Hello dear friends! Happy Springtime! Several of you have written and told me that you have had problems with subscribing and commenting on my blog. I'm sorry about that, unfortunately, I am the least techie person on the planet, bordering on full-on Luddite status, so I cannot fix those problems, but I do appreciate you making an effort to let me know. I truly do appreciate all feedback, even the negative as long as it doesn't get abusive. Anyway, with that out of the way, here's what springtime looks like in my neck of the woods:
Not the prettiest season. No forsythias, no daffodils, no green grass, those things won't come until May, just mud and the remainder of the snow. It always looks so bad this time of year. So that is the reality of living "up North". But on a happier note, the robins have returned, and the morning was greeted with a cheerful chorus of birdsong. They are surviving on the wild grapes and crabapples left on the trees until the ground thaws and they can get at their worms.
Small-scale Maple Sugaring
I just read a news article that this year has been one of the best maple sugaring seasons Michigan has had in a long time. We are gathering a gallon of sap a day from the one tap on the maple tree in our front yard the past few days. We already boiled down enough to make a quart and a half of syrup. This year was just an experiment to see how we could do this efficiently, but next year we will tap more trees and put more than a single tap in each. Here's how our tap looks:
March is the month that we take stock here at Sweetbriar Cottage. We go through all our canned goods and see what we need to grow and preserve for the coming year. More tomatoes for catsup and salsa but we are good on beets and carrots. (I'm still having nightmares about having the flu while canning those bushels and bushels of carrots.) And we definitely need to make more sauerkraut this year. All the oddball canned goods and those that are reaching their expiration dates are put into a basket to be used for meals this month. It makes for some interesting meals; I can vouch for that. And we try to eat down our freezer, in anticipation of the coming fishing season. My goal is to use only the freezer compartment of the refrigerator and not even use the small upright freezer we have (a goal I have yet to achieve).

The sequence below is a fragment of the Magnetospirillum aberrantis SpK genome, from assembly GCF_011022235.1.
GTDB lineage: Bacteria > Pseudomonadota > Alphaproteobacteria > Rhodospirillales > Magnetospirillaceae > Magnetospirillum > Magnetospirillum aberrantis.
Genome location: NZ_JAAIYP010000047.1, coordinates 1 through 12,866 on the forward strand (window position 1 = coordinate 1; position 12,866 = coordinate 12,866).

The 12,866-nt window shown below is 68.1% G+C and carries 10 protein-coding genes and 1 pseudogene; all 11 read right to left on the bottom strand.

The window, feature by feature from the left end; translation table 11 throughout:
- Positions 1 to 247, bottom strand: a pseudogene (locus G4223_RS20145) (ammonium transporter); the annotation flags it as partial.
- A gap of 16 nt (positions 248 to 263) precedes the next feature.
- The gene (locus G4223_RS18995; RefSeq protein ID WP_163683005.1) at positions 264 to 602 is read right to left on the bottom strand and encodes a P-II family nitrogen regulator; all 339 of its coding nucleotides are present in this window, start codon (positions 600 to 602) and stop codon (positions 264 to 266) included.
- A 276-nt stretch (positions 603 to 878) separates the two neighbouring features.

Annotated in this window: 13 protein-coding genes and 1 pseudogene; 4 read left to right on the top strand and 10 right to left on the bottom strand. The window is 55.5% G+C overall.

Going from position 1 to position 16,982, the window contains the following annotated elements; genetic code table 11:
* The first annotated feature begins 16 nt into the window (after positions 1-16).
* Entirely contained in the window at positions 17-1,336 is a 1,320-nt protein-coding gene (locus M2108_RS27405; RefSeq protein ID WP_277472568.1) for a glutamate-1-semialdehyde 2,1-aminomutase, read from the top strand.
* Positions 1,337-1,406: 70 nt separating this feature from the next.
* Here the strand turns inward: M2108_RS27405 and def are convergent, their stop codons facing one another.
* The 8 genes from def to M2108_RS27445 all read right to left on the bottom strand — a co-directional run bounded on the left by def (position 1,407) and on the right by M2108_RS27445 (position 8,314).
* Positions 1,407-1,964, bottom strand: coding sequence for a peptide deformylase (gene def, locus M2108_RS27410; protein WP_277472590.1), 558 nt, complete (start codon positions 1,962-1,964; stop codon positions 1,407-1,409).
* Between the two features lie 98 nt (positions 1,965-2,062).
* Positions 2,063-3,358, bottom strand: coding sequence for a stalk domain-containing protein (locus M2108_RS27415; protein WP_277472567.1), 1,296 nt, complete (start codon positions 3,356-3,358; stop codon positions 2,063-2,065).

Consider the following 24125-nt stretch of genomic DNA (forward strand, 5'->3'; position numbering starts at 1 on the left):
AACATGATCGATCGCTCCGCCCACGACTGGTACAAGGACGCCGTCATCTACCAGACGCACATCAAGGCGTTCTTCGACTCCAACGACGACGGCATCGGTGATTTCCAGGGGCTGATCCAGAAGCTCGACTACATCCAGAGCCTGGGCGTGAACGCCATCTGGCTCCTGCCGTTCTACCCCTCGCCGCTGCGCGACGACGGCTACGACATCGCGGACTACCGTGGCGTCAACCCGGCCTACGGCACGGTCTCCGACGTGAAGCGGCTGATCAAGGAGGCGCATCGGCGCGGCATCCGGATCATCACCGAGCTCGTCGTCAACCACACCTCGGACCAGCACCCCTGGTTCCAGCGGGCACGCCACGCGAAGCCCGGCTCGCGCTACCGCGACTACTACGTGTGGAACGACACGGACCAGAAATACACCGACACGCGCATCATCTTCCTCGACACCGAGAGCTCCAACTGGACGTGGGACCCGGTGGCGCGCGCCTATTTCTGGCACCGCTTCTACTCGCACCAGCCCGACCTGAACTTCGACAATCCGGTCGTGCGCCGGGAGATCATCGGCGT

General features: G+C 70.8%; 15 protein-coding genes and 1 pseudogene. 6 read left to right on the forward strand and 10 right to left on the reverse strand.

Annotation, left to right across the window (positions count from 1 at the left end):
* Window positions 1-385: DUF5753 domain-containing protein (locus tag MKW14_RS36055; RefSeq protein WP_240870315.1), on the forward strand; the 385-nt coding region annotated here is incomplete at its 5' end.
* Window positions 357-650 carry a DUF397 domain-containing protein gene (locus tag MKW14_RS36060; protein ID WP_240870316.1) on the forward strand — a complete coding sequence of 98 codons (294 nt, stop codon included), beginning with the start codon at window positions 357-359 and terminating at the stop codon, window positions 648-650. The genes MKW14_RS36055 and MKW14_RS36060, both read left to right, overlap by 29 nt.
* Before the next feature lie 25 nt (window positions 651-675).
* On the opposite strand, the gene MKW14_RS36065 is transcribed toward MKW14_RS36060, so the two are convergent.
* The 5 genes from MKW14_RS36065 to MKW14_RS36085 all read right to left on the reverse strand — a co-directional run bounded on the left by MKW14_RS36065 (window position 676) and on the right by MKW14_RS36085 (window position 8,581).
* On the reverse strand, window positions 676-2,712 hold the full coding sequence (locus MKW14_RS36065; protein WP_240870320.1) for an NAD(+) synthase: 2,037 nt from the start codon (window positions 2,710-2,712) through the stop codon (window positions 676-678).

It is finally warm enough to go up into the attic and straighten things up. I can truthfully say, I needn't buy another skein of yarn or scrap of fabric for the rest of my life. I will need to live to be a hundred just to use what I have, and that is after donating bags and boxes of yarn and bolts of fabric to the local thrift store. I also go through my winter wardrobe and donate all the clothes that I have never worn all season and the ones that do not suit my lifestyle any longer. There's no point in having pretty clothes that are not practical, I never go anywhere to get dressed up. They are just taking up space and in a small home space is more valued than hanging onto things for sentimental value. My thoughts on the whole matter are that it is better to pass on these pretties on to someone who might enjoy them, then it is to have them sitting in drawers going to waste. Taking stock from time to time is a thrifty thing to do. After seeing all that I have, I can honestly say "enough is enough"!
I say all that, but yet, it didn't keep me from taking a jog through the thrift store yesterday when I dropped off some donations. Ha! I had this beautiful piece of an old overshot coverlet that I wanted to frame, so I was looking for a frame to cut down to fit the piece. And there it was! For $5, less than what I'd pay just to have the glass cut. I was going to paint the frame, but I thought the color brought out the golden browns in the fabric. It took less than a quarter hour, for Ran to have it framed and hung.